“Life is either a great adventure or nothing.” — Helen Keller
Dad! That signs made of Lego’s! Dad!
Here we go, the big day had finally arrived. Legoland!!!!!!!!!!!!!!!!!!! This was the culmination of the boys trip he had planned for us. It was also the culmination of a talk I had at Dad2.0 on the street in New Orleans. One of those chance encounters that really doesn’t mean that much at the time. One of those encounters that makes you smile at the time, but doesn’t really seem like a great big deal. It really felt like a nice little one-off conversation with a fellow conference attendee and his family.
The trip to Florida with my boy had been planned for about a month already. Some details needed to be worked out, but the general outline was there. Beach, baseball and Legoland were going to be the ice cream of this sundae with some other things mixed in to top it off. The boy was stoked, I was genuinely excited to spend the time together, even if we had to go to an amusement park. I was also excited that I could pay for my flight with points and he could fly with me on my Southwest Airlines companion pass. I also had points that I had been hoarding to pay for the hotels, which was great, because I am super
cheap economical. I thought all I would have to pony up for was the Park, baseball game and the rental car. Awesome!
Creed Anthony is a good dude that I meet a few years ago at Dad2.0. He is one of those guys with an infectious laugh and a way of making you feel as though he is actually interested in what you’re saying. He is also an excellent blogger whose words carry a little weight with me. He is the chance encounter that cool New Orleans morning that I referred to earlier. He and his family were off to find breakfast and my wife and I were walking in the opposite direction when I spotted him. I did something I never do, I initiated a conversation. You see, Creed and I have spent precious few moments together other than a plane flight to San Francisco where we exchanged pleasantries and cab from the airport to a hotel in DC, we really only talked in those brief encounters people have at conferences. By all accounts, he doesn’t really know me and I really only know him from watching him speak at Dad2.0 and his blog.
As we chatted I told him about the guys’ trip my boy and I were going to be taking and he asked if I had reached out to Legoland for tickets. I laughed, and then said “Oh, you’re serious.” I didn’t really think that my new blog would garner interest from them, but he encouraged me to reach out. I did, and they totally comped me two tickets. This was a big boost in confidence for me which led me to reach out to Kia & Driveshop to inquire about a car for the weekend, and they came through as well! The point is, without this encouragement in this chance meeting on the freshly hosed off streets of New Orleans, I never would have had the confidence to make these connections.
This dude loved our Kia. He was so excited every time we got in it.
While we were waiting in line to enter the park, my son was literally shaking with excitement. He was looking around wide-eyed and excitedly pointing out that everything is made of Lego’s, with the awesome permanent grin that can only be on a six-year old’s face. This look, this perfect childhood look, filled my heart. I am thankful that I was wearing sunglasses, so my tear filled eyes didn’t have to be explained. Not that I shy away from crying in front of my kids; I just didn’t want my tears to take away from his moment.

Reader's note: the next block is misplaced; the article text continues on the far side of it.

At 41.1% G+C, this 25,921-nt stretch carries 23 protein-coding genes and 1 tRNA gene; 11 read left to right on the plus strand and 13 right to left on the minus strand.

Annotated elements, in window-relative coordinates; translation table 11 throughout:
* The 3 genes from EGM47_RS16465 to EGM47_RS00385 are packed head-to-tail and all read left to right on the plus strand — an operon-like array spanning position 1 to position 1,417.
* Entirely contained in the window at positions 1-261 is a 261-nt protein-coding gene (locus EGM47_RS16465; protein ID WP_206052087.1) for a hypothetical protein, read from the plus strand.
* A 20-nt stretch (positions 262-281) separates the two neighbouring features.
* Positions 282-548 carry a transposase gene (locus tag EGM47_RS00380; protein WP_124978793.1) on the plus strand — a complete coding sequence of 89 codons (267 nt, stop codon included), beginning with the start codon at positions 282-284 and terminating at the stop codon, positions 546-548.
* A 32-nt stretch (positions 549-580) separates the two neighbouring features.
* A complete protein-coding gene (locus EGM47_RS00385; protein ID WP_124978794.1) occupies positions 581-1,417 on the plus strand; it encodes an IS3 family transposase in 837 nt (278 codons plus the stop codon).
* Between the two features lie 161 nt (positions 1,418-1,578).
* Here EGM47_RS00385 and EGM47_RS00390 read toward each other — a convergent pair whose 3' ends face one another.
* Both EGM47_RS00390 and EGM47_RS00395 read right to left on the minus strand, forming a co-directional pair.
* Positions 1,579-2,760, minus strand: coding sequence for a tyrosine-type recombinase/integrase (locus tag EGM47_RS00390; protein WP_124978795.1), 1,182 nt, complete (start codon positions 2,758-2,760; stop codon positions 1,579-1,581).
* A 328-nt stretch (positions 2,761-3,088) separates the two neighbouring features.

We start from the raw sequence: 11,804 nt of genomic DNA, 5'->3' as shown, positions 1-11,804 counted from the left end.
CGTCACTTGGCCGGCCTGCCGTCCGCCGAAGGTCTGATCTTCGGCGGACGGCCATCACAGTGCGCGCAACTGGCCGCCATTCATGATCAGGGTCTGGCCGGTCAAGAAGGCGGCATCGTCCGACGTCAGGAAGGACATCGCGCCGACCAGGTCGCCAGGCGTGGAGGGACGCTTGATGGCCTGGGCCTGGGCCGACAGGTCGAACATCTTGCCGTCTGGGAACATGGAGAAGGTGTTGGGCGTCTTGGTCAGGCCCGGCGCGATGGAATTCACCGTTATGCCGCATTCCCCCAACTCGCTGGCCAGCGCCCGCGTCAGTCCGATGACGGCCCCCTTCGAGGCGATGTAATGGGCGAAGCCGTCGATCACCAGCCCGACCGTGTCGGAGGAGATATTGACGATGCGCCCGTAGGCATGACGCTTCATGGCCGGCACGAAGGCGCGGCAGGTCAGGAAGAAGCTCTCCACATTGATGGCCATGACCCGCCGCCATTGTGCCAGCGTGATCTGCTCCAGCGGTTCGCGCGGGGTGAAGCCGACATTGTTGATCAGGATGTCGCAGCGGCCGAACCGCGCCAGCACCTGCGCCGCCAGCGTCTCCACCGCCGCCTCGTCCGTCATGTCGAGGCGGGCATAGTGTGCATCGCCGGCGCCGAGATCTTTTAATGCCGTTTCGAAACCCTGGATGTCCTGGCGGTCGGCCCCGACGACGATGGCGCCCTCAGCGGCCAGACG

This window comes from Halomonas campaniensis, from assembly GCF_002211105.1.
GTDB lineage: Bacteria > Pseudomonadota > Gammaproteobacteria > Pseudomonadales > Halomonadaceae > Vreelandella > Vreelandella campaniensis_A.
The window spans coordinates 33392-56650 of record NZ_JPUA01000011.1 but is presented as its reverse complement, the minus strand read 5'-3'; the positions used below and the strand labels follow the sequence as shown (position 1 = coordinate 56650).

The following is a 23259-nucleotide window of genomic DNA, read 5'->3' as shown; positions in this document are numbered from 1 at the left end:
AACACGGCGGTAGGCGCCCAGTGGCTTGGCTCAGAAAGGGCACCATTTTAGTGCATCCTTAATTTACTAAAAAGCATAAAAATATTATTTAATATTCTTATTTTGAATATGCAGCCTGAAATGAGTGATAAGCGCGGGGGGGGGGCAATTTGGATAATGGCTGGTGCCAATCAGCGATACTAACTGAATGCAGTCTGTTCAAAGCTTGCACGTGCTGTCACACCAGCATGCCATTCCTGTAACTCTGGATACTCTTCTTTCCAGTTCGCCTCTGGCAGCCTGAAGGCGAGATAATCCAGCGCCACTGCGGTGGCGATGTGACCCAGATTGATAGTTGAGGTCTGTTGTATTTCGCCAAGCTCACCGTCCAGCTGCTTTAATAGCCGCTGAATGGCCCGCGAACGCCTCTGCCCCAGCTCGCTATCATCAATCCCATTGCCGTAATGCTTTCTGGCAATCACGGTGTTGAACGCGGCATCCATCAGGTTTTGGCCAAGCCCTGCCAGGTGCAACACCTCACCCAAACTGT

Everything is AWESOME!
What’s with this age and bunny ears!?!?
That doesn’t seem mini.
“Dad, even the chairs are cool!
The park didn’t disappoint. I could bore you with his newly discovered love of roller coasters, or his amazement (and mine) at all of the different cities and Star Wars creations in mini-land, or his excitement and trepidation of trading mini-figures with the Model Citizens, but I won’t. I will tell you, we spent one day at the park from open to close, and it was great. We broke the day up by spending the hottest portion of the day at the water park, which was fun. It also gave me my best “shouldn’t have said” that moment.
There are these water slides that are pretty big. Being a sensible Dad, I asked if he wanted to do them, expecting a hesitant no as the answer. Boy was I mistaken. The boy was all about the slides. As we ascended the steps, there was a moment of wavering, and I made a choice to encourage him to finish the climb. I was all about going back down, but this moment was not about my fear, but helping him face his. Grin and bear it, I told myself, for the boy. The attendant at the top patiently answered his questions, then it was time to ride.
The green slide on the right was his, I had the honor of the middle slide.
“You mind taking the fast one Dad?” Sure buddy! I hate heights and water slides and amusement parks, except for today, because I love you. The directions tell you to keep your legs crossed until the ride is over. I will admit, it is excellent advice. Advice I failed to follow, unfortunately. Fortunately it led to the best/worst shouldn’t have said that moment.
When you fail to heed the advice of the crossed legs water shoots up your….. well you can figure that out. As I got up and reevaluated my most recent decision, the boy asked what was wrong. I told him the slide had given me a super water wedgie. He laughed as hard as I’ve ever seen him and for the rest of the day asked if my wedgie was ok before cracking up again.
Thanks Kia for getting us through our guys weekend stylishly.
This day, this weekend had a great healing effect on my heart. It helped with my grieving for my dad. Writing this post has reminded me of the people out there and their support I truly need and get, even when I don’t expect it. Thanks all involved with making it possible.